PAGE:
THE OBSERVER, by E mail


Violence deplored
EDITOR – I read with great sadness reports of the attack on Harare North Member of Parliament, Honourable Trudy Stevenson, Linos Mushonga, Simangele Manyere and Others by youth suspected to be loyal to the MDC.
I want to thank the MDC leadership for the commitment they have demonstrated by quickly appointing a commission of inquiry, a commission made up of people outside the party structures. This is the first time in Zimbabwean politics I have heard a commission composed of lawyers who are not senior officials in a political party being appointed to investigate an incident involving violence.
While officials from Honourable Trudy Stevenson’s party have been quick to accuse the MDC President on this latest incident, it is quite sad to recall that when some MDC activists were equally seriously injured in Bulawayo by youth suspected to belong to the Professor Mutambara lead party, we didn’t hear that party’s leadership blame the incident in the same manner as has been expressed by MDC officials. Not only have they condemned the act, but a commission of inquiry comprising a lawyer from the Zimbabwe Human Rights Lawyers Association has been put in place to investigate the incident.
I am also happy that ZIMCET will also investigate the incident. Any claims by anybody that the MDC tolerates violence is therefore very unfortunate, especially juxtaposed to the deafening silence by the same officials when MDC activists were attacked in similar fashion in Bulawayo, and when President Tsvangirai narrowly escaped an attack by people suspected to be activists of the Professor Mutambara-led party.
Whoever the culprits are, and whichever party they belong to, they should be brought to book. If they are found to be members of the MDC, then the party should deal with them accordingly.
For peace and stability, all political parties are encouraged to discourage their youths from violent activity, and to condemn acts of violence, even when they could have been carried out by their own activists.
I wish them all a speedy recovery.
BENJAMIN CHITATE, New Zealand


Behave, or go home
EDITOR – I am appalled to read in the D/Mail of 6th July of the behaviour of the Zim
student Dexter Hungwa from Abbey Manor College in Lewisham, who assaulted his headteacher on being asked to close a door. The lady suffered facial injuries in the violent attack.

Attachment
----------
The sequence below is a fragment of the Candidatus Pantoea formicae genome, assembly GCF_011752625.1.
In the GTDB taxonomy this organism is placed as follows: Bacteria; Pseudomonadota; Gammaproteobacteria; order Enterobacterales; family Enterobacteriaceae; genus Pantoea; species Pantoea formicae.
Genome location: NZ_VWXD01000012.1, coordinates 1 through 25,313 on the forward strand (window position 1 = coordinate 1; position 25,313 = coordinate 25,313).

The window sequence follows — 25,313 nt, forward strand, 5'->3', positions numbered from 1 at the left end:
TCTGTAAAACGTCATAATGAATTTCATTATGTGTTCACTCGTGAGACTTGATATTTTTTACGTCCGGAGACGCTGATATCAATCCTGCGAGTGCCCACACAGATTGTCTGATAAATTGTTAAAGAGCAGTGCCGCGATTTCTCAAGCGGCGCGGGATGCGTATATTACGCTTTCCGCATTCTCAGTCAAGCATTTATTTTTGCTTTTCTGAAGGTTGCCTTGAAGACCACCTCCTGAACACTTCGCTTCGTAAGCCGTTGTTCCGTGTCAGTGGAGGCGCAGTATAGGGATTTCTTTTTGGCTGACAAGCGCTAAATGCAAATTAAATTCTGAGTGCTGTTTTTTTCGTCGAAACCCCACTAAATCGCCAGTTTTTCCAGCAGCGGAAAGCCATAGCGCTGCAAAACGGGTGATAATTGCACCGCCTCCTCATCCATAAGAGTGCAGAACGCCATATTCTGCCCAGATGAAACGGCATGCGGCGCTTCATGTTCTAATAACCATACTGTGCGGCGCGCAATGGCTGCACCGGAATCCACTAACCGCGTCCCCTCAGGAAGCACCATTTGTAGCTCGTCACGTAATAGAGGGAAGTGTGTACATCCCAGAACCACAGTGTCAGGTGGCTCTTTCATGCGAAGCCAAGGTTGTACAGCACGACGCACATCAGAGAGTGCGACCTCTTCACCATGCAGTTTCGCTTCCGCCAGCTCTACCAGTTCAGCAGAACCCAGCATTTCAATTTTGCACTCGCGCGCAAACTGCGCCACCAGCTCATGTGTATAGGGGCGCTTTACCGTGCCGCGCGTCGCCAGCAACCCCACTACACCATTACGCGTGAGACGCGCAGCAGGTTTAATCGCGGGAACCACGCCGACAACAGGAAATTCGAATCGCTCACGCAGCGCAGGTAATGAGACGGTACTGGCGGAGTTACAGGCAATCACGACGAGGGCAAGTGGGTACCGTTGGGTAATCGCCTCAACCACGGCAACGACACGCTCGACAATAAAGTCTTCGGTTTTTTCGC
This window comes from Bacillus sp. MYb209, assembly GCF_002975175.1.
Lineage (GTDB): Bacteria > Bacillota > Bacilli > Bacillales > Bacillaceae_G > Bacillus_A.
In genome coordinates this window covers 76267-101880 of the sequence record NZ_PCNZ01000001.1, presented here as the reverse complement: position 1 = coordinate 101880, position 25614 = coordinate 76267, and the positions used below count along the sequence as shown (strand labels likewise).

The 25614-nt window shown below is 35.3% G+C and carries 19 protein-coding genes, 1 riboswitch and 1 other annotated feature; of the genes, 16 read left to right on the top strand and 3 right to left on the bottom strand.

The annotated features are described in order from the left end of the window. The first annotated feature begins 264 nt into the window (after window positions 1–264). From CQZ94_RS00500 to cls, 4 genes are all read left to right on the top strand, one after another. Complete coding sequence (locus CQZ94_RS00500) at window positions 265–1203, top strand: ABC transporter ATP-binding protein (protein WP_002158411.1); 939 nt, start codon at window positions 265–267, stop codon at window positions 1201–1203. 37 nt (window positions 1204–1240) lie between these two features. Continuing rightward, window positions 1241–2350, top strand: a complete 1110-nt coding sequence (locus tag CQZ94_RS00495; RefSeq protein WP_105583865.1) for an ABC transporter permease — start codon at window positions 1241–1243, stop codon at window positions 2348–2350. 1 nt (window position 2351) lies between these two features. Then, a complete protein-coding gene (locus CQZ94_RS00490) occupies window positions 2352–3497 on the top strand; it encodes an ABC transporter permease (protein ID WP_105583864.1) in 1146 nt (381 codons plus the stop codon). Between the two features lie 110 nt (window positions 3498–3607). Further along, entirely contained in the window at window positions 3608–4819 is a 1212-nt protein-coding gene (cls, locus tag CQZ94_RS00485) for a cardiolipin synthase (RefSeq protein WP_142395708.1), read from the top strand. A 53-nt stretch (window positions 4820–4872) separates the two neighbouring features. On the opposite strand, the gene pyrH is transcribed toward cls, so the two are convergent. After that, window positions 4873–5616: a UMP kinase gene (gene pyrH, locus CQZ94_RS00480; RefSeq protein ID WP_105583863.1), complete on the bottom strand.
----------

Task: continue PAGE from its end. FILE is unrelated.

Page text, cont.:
His actions may be regarded as normal back where he came from today, he would
do well to remember that there are rules to live by in UK. An apology from his mother would be more apt than the excuses she offered the press. He should behave or go back “home”.
OUTRAGED, UK


Britain gained most
EDITOR – I agree with Peti Nyemba that the African continent and its people should have been allowed to develop naturally, at their own pace and following their own proven way of life.
Today, Mugabe has been clever enough to exploit the race card and jump into the international ‘no man’s land’ where black cannot be questioned or brought to justice. However, I believe that even the uncontrolled violence and corruption that is encapsulated within Mugabe and Zimbabwe today is a result of Britain’s hasty and poorly planned retreat from the country.
Sadly, the old British pensioners are still waiting for Lord Carrington’s promises to safeguard their pensions and civil rights, to be fulfilled.
The truth is that Britain is the prime culprit where the collapse of Zimbabwe is concerned. Britain gained the most benefits out of the country – therefore Britain should pay the price of retribution and restoration.
SJ, Brixton


Smart sanctions
EDITOR – Apart from smart sanctions against the Politburo, etc., here is a complete list of sanctions against Zimbabwe:
1.
2.
Of course, firms and people shun a failed state and tyranny, but that’s their choice, not sanctions. As with North Korea also.